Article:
Sex Tape


Cameron Diaz as Annie
Jason Segel as Jay
Rob Corddry as Robby
Ellie Kemper as Tess
Rob Lowe as Hank
Nat Faxon as Max
Nancy Lenehan as Linda
Giselle Eisenberg as Nell
Harrison Holzer as
Sebastian Hedges Thomas as Clive
Timothy Brennen as Walt
Krisztina Koltai as Marta
Randall Park as Edward

Directed by Jake Kasdan

At this point, you would think that Rob Lowe would stay as far away from sex tapes as humanly possible, having put that part from his dark past behind him, but thank God he didn’t, because he’s really the best thing going for “Sex Tape,” and R-rated comedy that plays as a “Bad Teacher” reunion that no one really wanted.

The premise is so simple one might wonder why no one else has thought of it before with Jason Segel and Cameron Diaz playing long-time married couple Jay and Annie, whose love life has been on the skids for some time. The film opens with a fairly lengthy blog entry from Diaz’s Annie, a mommy blogger who tells her readers about first meeting her future husband in college and how much they had sex before marriage and kids put a kibosh on that. It’s safe to assume from the title that they decide to spice things up by making a sex tape, which Jay accidentally uploads into the Cloud, which is connected to dozens of iPads they’ve given away as gifts.

That’s basically the set-up for a movie in which we’ll watch the couple frantically trying to get back iPads from friends, family and the mailman, and it’s about as flimsy a premise as one might imagine. Granted, I don’t know that much about iPads and the Cloud and what’s possible but surely there must be an easier way to put a stop to their video being downloaded by others without all the running around.

Something about this comedy just feels flat as if someone came up with the premise and realized all the great gags that might come out of it, but then failed to deliver on the idea’s potential.

Much of that may have to do with the fact that Diaz and Segel just don’t seem to be making much of an effort and their chemistry just isn’t where you’d expect from a married couple, compared to their relationship in “Bad Teacher.” Although “Sex Tape” is relatively short, it takes quite some time to get to the actual filming of the sex tape and after that, many of the jokes feel like they’re played within the next 20 minutes. That’s why it comes down to their best friends, the brilliantly-cast Rob Corddry and Ellie Kemper, to offer some of the best laughs as they agree to help them retrieve the other iPads.

This eventually leads them to Rob Lowe’s wealthy investor who just brought Annie’s blog into his network, and that’s where things start getting fun as Lowe plays with his bad boy image, offering drugs to Annie, while Jay runs around upstairs trying to find the gifted iPad while being chased by his dog. While our focus would normally be on Jay’s exploits, it’s what should be a fairly overplayed drug scene between Lowe and Diaz that offers the movie’s most consistent laughs.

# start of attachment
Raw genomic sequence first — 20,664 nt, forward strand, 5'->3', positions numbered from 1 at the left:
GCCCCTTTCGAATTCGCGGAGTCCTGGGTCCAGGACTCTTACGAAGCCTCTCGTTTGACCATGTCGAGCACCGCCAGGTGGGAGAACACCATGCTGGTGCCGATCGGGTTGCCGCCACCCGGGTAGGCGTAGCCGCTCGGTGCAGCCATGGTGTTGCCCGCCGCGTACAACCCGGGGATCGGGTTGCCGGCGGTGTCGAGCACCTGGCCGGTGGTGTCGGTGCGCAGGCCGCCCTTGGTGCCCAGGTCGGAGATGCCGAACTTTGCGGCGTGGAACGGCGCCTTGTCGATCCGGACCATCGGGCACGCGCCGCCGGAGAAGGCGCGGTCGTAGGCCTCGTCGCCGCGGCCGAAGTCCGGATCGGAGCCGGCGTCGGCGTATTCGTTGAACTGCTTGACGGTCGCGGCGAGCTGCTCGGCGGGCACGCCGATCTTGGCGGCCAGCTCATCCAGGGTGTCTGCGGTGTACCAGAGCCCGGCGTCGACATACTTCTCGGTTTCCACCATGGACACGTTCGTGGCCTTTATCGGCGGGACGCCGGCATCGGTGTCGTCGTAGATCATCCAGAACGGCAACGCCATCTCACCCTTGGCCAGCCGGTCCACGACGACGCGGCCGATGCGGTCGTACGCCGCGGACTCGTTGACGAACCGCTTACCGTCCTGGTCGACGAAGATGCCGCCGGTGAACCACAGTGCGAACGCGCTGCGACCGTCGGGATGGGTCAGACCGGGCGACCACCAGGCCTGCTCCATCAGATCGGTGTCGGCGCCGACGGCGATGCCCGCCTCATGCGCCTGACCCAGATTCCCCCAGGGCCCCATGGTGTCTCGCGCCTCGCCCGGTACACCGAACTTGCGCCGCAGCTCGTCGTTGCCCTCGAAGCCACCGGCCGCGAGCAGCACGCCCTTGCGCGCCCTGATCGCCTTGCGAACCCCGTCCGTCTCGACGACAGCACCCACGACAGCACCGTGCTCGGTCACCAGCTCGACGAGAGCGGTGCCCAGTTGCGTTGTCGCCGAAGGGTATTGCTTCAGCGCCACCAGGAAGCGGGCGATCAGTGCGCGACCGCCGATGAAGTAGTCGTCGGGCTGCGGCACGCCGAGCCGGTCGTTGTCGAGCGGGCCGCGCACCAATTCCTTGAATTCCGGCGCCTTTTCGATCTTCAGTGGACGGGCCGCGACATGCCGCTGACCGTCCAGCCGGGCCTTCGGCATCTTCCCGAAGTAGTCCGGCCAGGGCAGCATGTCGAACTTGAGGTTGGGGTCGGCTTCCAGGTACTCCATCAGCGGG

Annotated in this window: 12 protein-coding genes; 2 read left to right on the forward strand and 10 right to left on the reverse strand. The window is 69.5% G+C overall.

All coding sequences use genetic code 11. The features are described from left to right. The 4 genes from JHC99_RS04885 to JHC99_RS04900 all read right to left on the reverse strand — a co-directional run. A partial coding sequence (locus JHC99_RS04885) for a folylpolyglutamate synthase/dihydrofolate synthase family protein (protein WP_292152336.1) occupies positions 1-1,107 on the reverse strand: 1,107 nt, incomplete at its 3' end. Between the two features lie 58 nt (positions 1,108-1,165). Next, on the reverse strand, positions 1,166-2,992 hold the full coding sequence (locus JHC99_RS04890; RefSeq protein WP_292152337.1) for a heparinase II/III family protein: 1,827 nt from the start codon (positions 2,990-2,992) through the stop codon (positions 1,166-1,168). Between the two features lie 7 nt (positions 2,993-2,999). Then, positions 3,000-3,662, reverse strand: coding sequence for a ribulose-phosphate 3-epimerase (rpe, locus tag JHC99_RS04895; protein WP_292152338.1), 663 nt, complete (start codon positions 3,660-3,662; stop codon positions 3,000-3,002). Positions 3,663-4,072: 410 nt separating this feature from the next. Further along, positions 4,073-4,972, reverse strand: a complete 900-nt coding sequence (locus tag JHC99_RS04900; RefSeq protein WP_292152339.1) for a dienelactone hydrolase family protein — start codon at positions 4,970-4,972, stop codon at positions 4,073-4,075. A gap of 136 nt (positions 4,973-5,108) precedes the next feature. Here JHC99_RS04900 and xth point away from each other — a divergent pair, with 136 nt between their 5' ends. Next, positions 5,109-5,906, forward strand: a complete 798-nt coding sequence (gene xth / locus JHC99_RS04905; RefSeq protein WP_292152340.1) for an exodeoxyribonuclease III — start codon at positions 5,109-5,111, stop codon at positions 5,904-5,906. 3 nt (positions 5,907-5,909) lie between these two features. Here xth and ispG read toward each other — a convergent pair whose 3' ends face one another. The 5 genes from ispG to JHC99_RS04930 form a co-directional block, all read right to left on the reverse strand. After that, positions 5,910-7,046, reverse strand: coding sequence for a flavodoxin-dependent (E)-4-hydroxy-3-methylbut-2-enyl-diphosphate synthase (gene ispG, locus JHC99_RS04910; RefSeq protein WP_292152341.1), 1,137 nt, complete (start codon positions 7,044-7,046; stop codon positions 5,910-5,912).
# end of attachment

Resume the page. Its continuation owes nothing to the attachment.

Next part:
Not everyone is playing ball and once their friends’ teen son gets his hands on the video, he holds the couple for ransom, threatening to upload it to an amateur sex site if they don’t pay him. It eventually comes down to Annie and Jay going directly to the source, the company that runs the servers, allowing for a “secret” cameo that starts out funny but follows the film’s general trajectory by wearing out its welcome.

As much as I constantly want to give Jake Kasdan the benefit of the doubt, being that he directed what should have become a “Spinal Tap”-like cult classic of the ?00s, John C. Reilly’s “Walk Hard,” as well as being heavily involved in the Fox show “New Girl,” it just doesn’t seem like he’s working from a very strong script, which is surprising, considering it’s co-written by Segel and Nicholas Stoller, who have made a number of very funny comedies together. Much of the problem seems to lie in the editing, both in the pacing and the construction of the story, but also in the fact that much of its 100-minute run time plays like an ad for Apple products.

By the time we actually see the “edited for an R-rating” sex tape, presented in a similar manner as the credits scene of “The Hangover,” it’s kind of a letdown. We’ve seen far funnier and raunchier bits from Diaz and Segel and by that point, we’ve been so worn down, it’s hard to find much of it to be funny.

The Bottom Line:
A fantastic but far-too-short appearance by Rob Lowe and some well-timed quips by Rob Corddry easily overshadow the lazy performances by the film’s stars, but that’s not enough for this high concept comedy to deliver on the promised laughs.